The B.C. Government advised the BCGEU of this agreement. We’ve asked for a briefing on the specifics, as they become known. It’s our understanding details of the job offers, and the scheduling of the return of those employees accepting a job offer from the province, are still to be negotiated with the CRA.

In addition, we understand the CRA will not be making job offers to those remaining BCGEU employees (Wave 3 and 4) who were scheduled to transition to the CRA in March and July of 2012.
The BCGEU will work with the Finance Ministry and the Public Service Agency as the negotiations between the province and the CRA proceed. We appreciate this has been a very uncertain time for Ministry of Finance employees since the announcement of the HST referendum results last year.
The BCGEU will continue to monitor this process as it unfolds and communicate with you every step of the way.

You'd think that the BCGEU would be rejoicing because the PST department that been disemboweled by the BC Liberals back in 2009 through to 2010 July 1.

Of course, we, the public have all seen what happened to BC Hydro, same thing for MSP, and along with BC Rail.  Maybe Christy will be setting up a PST collection agency overseas.

For more news check out the Component section here.

The Province, according to Microsoft written material, is showing signs of Phishing

In this morning's Province newspaper on the topic of ICBC:

Nancy McKinstry, chair of the Insurance Corp. of B.C., has resigned her post, the organization has confirmed.


She was also the former vice-president and director of Odlum Borwn Ltd.

According to Microsoft's page on Phishing  one characteristic of  Phishing is the SPELLING:

Eg.  in the Province newspaper:

She was also the former vice-president and director of Odlum Borwn Ltd.

Odlum WHO? Ltd.

Microsoft says:  "Professional Companies or Organizations usually have a staff of copy editors that will not allow a mass email like this to go to its users"

The Province does have a staff of Copy editors
The Province does have a mass of email    Circulation are its users....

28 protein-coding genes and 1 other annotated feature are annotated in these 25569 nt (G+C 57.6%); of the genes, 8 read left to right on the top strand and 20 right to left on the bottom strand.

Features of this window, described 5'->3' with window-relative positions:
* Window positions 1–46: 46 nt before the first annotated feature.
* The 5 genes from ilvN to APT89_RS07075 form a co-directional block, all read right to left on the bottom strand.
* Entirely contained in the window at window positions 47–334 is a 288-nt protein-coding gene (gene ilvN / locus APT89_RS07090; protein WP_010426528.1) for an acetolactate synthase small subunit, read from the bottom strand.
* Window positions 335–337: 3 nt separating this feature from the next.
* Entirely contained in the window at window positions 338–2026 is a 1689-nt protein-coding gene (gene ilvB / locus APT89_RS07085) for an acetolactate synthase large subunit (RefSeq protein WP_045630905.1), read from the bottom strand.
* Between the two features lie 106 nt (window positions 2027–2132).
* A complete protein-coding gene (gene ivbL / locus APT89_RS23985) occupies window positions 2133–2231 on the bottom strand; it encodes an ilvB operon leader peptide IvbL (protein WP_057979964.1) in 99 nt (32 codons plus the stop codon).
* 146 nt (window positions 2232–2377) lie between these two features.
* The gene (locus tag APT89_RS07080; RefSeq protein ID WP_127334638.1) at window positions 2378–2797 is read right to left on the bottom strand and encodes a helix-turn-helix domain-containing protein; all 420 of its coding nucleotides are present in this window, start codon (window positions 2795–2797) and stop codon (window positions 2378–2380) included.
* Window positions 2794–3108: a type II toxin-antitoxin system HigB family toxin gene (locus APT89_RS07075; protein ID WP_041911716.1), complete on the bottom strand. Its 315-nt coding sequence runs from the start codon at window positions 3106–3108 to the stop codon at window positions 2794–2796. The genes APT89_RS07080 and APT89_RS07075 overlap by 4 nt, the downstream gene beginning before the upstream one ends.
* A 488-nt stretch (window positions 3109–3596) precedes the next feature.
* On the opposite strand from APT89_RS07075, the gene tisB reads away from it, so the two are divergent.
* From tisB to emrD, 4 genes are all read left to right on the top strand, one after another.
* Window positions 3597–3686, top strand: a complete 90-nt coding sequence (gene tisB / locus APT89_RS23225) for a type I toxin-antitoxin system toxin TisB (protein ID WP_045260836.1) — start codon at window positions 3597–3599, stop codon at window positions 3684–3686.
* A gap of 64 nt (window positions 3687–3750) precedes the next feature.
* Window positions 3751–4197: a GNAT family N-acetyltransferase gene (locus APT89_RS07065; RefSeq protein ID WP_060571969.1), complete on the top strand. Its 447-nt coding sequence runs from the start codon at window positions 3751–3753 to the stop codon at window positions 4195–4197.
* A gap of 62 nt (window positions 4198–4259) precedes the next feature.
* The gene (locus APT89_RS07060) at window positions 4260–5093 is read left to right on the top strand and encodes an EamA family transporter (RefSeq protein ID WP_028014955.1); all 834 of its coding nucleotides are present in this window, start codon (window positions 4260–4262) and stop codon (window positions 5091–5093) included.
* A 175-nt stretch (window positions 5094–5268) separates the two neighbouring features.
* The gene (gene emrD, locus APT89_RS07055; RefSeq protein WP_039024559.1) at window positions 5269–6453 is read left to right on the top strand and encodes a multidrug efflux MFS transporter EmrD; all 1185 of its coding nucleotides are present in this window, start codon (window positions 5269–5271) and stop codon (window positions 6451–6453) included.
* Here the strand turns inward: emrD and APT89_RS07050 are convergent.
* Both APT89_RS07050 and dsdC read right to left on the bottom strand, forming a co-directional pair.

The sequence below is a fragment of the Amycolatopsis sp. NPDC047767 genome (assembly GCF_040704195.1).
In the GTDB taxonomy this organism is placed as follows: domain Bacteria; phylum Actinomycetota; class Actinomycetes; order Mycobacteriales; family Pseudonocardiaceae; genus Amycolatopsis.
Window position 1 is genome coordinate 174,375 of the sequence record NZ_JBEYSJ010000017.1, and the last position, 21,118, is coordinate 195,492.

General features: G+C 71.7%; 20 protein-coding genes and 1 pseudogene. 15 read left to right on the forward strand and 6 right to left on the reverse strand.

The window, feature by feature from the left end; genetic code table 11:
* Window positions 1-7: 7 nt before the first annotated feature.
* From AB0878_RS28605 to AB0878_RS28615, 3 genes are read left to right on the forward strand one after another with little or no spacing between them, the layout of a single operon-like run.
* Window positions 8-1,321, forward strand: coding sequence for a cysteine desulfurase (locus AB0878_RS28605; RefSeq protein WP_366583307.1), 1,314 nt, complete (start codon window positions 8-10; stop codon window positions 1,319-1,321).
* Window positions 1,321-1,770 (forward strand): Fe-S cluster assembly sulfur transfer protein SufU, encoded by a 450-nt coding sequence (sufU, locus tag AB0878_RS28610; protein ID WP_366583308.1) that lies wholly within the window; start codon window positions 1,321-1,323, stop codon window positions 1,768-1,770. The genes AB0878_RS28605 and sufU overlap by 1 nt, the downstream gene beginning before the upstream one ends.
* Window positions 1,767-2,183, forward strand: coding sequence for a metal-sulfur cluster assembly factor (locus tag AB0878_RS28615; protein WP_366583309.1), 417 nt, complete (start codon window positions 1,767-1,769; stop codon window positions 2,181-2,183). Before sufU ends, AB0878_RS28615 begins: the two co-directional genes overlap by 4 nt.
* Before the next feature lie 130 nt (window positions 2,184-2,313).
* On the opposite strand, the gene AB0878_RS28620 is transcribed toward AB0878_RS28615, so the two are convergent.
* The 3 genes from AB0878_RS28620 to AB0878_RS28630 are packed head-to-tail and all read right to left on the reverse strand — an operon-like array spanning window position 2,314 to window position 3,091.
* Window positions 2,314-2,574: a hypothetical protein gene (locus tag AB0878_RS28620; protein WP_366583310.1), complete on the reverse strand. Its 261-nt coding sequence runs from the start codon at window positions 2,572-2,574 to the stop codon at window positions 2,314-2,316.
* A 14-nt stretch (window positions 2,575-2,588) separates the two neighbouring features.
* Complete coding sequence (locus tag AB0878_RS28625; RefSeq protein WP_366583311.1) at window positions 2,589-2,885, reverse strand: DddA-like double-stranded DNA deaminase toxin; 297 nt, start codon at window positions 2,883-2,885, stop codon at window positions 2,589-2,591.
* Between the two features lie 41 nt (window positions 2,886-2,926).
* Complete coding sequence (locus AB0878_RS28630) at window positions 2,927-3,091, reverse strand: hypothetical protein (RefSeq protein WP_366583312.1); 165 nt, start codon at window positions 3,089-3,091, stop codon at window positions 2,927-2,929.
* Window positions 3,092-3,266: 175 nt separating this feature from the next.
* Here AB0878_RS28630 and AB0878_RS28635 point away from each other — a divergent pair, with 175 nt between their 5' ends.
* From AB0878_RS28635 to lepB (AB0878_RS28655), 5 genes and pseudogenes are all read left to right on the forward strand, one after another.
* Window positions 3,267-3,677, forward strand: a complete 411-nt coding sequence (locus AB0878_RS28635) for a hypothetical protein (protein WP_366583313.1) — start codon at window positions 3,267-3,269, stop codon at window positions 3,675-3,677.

Odlum I could understand there being a possible SPELLING error, but BROWN, come off it!  Odlum Brown is a well known company in Vancouver.

Saturday, January 21, 2012

The Second largest importer of LNG is....... South Korea

If natural gas is the “wild card” in the total energy picture of North America, then liquefied natural gas (LNG) could well be the ace waiting to be played. LNG offers Canada, the United States and Mexico the chance to supplement their domestic production with relatively low-cost natural gas purchased from a diverse range of countries. The LNG infrastructure is already in place in North America, with existing LNG import terminals operating in the United States providing critical incremental natural gas supplies for peak seasonal use. The global LNG industry is increasingly competitive, transparent, efficient and flexible, and new LNG import facilities that are under development, planned or proposed in each of the three countries of North America will undoubtedly add impetus to these trends.
Even the most conservative forecasts call for Canada, the United States and Mexico to allocate new and larger sums of dollars and pesos for domestic natural gas resource development in the years ahead. The nature of these investments will help dictate the growth rates of the three largest economies of North America. LNG deserves careful scrutiny, as do issues such as pipeline capacity, operating specifications, and defining the scope of environmental responsibility. And while the precise road map remains to be charted, the ultimate goal is clear: a North America where open, competitive and transparent markets contribute to supply demand balances and long-term energy security.